April 29, 2010
I get to witness something new nearly every day, however that doesn’t mean that I understand what I see. Something has been off with the resident White-tailed Kites this year. Until yesterday, it was merely a nagging thought deep in my mind, that was easily pushed away. The female kite has been acting differently for many weeks now, and I’m not at all convinced this is the same one as in year’s past. Individually, her previous actions could be downplayed as over analysis on my part. But now there is no question. Yesterday, we witnessed her repeatedly threatening to attack one of her own young, who had just fledged last week. Strangely, the pair of Kites constructed a second nest before their first batch had fledged. Now that the female seems to be sitting on new eggs, she is treating her current fledgling (we have not seen the 2nd fledgling) as a threat to the new nest and chases it away every time it takes flight. It was a sad sight to see, and we’re worried about the youngster.
“Juvenile White-tailed Kite” – Goleta, California
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April 27, 2010
Here’s the real perp! I think we may have found the nest the following day. The images are too macabre to share…
Does this guy look guilty, or what!!
April 27, 2010
A few days ago, we witnessed some interesting behavior by an American Crow. It was hopping around the branches of an oak tree, which seemed sort of strange, and the nearby songbirds were very upset and continuously calling in alarm. We assumed it was looking to steal the eggs or chicks out of a nearby bird’s nest. It looked like the crow knew a nest was nearby but didn’t know exactly where it was. All of a sudden the crow flew up to the upper part of the tree and disappeared from view. Moments later we saw it flying away with an entire bird nest in its beak. We tried following the crow but couldn’t find it again, so we returned to the scene of the crime to look for eggs or baby birds on the ground. Alas, we found nothing.
“American Crow” – This is not the perpetrator of the above crime, but is certainly guilty of some dastardly deed.
April 22, 2010
I read this humorous quote on the New York Times this morning:
“If you’re an animal, it’s probably unnerving to be tripping over photographers every time you want to mark your territory or eat a wildebeest.”
“Doh!” – Thankfully there were no Wildebeests around.
April 1, 2010
There is an unsavory side to life that most people don’t get to experience first-hand. Some choose to ignore the realities of nature, while others are offended by these realities. (If you are, it might be a good idea not to view the extended post.) I’m currently reading a great book by William Stoltzenburg called “Where the Wild Things Were: Life, Death, and Ecological Wreckage in a Land of Vanishing Predators”. As you probably gathered from the title, this book is about how the presence of predators shapes their environment. The most famous recent example of this is the reintroduction of wolves to Yellowstone. Their presence has had a disproportionate effect on the Elk herds and has allowed portions of the river environment to recover and new trees to grow for the first time in over 80 years.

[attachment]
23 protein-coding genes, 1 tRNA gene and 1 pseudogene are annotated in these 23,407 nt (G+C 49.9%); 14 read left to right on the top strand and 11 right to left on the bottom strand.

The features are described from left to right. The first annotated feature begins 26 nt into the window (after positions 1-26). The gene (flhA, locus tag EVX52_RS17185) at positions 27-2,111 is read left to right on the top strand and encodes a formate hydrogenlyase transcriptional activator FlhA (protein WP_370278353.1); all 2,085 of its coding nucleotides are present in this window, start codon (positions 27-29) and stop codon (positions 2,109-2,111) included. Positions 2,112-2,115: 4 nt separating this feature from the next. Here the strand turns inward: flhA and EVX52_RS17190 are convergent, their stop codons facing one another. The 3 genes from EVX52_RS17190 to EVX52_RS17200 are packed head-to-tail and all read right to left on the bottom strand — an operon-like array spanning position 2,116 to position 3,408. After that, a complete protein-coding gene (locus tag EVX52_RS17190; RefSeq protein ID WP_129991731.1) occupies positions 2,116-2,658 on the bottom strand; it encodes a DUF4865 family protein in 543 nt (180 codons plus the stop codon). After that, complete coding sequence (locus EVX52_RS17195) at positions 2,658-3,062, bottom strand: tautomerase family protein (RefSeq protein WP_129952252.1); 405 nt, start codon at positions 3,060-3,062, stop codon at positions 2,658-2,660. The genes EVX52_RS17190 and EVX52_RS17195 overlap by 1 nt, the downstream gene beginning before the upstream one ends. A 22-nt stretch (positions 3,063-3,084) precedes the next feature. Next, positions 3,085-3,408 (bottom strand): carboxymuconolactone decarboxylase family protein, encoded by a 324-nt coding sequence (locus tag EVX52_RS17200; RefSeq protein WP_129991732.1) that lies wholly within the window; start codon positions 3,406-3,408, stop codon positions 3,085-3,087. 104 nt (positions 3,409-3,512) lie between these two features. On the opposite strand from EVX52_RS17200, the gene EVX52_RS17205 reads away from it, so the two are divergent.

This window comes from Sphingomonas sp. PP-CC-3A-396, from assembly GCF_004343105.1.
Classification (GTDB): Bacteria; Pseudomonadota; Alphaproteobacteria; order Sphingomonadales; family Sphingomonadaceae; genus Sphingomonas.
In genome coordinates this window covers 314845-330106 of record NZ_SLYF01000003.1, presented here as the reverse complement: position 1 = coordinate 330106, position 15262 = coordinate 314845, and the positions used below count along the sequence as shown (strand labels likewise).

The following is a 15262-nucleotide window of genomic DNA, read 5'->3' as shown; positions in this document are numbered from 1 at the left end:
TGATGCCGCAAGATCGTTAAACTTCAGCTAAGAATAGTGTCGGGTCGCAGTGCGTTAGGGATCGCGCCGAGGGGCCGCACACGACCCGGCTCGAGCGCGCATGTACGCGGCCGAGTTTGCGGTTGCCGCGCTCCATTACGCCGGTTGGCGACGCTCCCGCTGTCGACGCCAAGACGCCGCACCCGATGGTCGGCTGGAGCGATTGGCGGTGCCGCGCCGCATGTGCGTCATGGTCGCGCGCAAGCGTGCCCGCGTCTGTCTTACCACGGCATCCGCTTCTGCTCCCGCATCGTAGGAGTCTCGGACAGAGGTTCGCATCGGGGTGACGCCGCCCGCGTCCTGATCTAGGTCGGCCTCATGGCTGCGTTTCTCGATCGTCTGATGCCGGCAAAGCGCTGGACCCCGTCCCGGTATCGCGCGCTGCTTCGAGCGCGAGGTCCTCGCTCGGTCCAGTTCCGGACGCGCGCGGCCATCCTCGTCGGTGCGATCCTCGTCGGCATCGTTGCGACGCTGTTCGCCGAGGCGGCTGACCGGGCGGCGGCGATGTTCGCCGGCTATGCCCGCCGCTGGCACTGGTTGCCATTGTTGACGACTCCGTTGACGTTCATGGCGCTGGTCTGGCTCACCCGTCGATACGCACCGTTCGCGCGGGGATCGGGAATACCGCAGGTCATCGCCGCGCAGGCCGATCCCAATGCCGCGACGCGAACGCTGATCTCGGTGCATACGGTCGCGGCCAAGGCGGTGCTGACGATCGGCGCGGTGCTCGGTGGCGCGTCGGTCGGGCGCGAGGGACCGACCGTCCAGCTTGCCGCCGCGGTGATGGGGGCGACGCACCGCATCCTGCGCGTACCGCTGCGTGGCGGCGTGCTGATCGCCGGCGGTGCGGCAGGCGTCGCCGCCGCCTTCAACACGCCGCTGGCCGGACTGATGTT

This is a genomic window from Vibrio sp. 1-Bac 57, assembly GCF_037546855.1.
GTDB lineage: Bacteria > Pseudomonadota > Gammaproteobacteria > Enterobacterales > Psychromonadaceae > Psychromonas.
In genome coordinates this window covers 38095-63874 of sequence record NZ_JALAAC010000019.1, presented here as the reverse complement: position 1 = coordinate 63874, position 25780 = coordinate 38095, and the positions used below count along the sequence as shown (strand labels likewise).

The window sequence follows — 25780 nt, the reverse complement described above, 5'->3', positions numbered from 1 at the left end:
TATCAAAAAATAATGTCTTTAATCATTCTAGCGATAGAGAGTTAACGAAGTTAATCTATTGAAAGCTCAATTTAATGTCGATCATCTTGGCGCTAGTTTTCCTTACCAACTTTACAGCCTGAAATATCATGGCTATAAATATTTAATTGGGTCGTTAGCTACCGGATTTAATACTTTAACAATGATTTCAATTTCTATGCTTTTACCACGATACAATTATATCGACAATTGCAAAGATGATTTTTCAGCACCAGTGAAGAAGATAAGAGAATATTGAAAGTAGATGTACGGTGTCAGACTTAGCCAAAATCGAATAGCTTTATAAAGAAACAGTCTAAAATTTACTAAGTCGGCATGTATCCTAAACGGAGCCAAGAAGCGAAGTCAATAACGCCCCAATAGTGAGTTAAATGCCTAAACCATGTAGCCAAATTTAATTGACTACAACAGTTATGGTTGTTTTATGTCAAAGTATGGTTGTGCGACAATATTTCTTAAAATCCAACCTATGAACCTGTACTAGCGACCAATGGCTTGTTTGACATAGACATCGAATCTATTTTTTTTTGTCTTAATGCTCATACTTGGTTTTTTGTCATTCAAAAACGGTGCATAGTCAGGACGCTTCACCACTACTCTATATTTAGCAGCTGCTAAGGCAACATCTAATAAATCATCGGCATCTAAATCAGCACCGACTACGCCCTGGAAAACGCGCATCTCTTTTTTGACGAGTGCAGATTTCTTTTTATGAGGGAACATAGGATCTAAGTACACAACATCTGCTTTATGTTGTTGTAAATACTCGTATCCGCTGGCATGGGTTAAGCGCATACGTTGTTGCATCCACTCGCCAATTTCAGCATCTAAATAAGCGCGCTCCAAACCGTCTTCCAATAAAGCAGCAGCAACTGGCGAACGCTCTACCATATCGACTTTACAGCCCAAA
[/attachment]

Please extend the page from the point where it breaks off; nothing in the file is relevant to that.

So, how does this relate to me and bobcats in sunny Santa Barbara? A lot of people enjoy seeing my bobcat photos, especially when they look cute-and-cuddly and are acting like pet cats. The last time I posted an image of a bobcat with a rabbit in its mouth, I got a far different response. I can understand not wanting to see graphic images of an animal in pain, (it is far more difficult to witness in person, the sounds and sight of their prey dying) but I feel that I am perpetrating an untruth by only sharing the G-rated side of their life.
Recently, the young female chased and caught a rabbit right in front of us. We have noticed that if she does not immediately deliver a fatal bite, she becomes very cautious around her prey. I assume she had a negative experience while much younger because we have witnessed this behavior multiple times. Too many, her unwillingness to immediately kill her prey will be seen as callous or sadistic. However, she must hunt for a living and it is a dangerous occupation. Going back to the wolves for a just a minute: at least one of the packs in Yellowstone has specialized in preying on bison. This is a particularly dangerous affair and bringing down a single animal can take all day and usually results in broken bones or even death among some members of the wolf pack. A baby bunny is far less dangerous than an adult bison, but a well timed bite to the bobcat’s face could lead to a nasty infection or worse, losing an eye (we have seen scratches around her eyes). So, if her initial attack is not fatal it is far safer for her to wait until her prey weakens and dies, however horrible this seems from our perspective.
“Searching” – Young Female Bobcat, Goleta, CA
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